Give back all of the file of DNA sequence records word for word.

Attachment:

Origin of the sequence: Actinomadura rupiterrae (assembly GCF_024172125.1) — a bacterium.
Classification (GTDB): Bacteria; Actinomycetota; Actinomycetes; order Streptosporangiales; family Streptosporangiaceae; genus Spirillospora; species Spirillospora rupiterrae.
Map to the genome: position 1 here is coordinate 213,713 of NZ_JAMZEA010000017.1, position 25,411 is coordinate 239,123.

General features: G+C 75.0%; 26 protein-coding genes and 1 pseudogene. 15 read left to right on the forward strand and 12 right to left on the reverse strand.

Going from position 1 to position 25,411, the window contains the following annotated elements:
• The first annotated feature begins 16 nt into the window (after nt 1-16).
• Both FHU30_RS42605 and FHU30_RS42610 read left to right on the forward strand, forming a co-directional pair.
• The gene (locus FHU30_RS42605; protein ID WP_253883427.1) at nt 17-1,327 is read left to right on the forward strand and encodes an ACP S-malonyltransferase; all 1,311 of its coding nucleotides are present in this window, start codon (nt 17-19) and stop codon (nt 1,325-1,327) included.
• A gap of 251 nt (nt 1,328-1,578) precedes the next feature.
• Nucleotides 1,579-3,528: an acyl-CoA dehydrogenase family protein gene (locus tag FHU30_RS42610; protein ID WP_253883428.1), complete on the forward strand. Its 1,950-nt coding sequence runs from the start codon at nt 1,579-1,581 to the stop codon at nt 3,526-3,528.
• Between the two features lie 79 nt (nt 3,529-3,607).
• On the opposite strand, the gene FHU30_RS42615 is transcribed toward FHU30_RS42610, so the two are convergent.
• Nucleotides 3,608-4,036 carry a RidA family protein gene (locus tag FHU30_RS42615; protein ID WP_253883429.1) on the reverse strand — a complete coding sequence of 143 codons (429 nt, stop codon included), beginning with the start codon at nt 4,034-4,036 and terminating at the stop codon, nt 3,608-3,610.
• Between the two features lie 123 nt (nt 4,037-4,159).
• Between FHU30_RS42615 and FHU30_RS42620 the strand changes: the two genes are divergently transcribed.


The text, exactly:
Origin of the sequence: Actinomadura rupiterrae (assembly GCF_024172125.1) — a bacterium.
Classification (GTDB): Bacteria; Actinomycetota; Actinomycetes; order Streptosporangiales; family Streptosporangiaceae; genus Spirillospora; species Spirillospora rupiterrae.
Map to the genome: position 1 here is coordinate 213,713 of NZ_JAMZEA010000017.1, position 25,411 is coordinate 239,123.

General features: G+C 75.0%; 26 protein-coding genes and 1 pseudogene. 15 read left to right on the forward strand and 12 right to left on the reverse strand.

Going from position 1 to position 25,411, the window contains the following annotated elements:
• The first annotated feature begins 16 nt into the window (after nt 1-16).
• Both FHU30_RS42605 and FHU30_RS42610 read left to right on the forward strand, forming a co-directional pair.
• The gene (locus FHU30_RS42605; protein ID WP_253883427.1) at nt 17-1,327 is read left to right on the forward strand and encodes an ACP S-malonyltransferase; all 1,311 of its coding nucleotides are present in this window, start codon (nt 17-19) and stop codon (nt 1,325-1,327) included.
• A gap of 251 nt (nt 1,328-1,578) precedes the next feature.
• Nucleotides 1,579-3,528: an acyl-CoA dehydrogenase family protein gene (locus tag FHU30_RS42610; protein ID WP_253883428.1), complete on the forward strand. Its 1,950-nt coding sequence runs from the start codon at nt 1,579-1,581 to the stop codon at nt 3,526-3,528.
• Between the two features lie 79 nt (nt 3,529-3,607).
• On the opposite strand, the gene FHU30_RS42615 is transcribed toward FHU30_RS42610, so the two are convergent.
• Nucleotides 3,608-4,036 carry a RidA family protein gene (locus tag FHU30_RS42615; protein ID WP_253883429.1) on the reverse strand — a complete coding sequence of 143 codons (429 nt, stop codon included), beginning with the start codon at nt 4,034-4,036 and terminating at the stop codon, nt 3,608-3,610.
• Between the two features lie 123 nt (nt 4,037-4,159).
• Between FHU30_RS42615 and FHU30_RS42620 the strand changes: the two genes are divergently transcribed.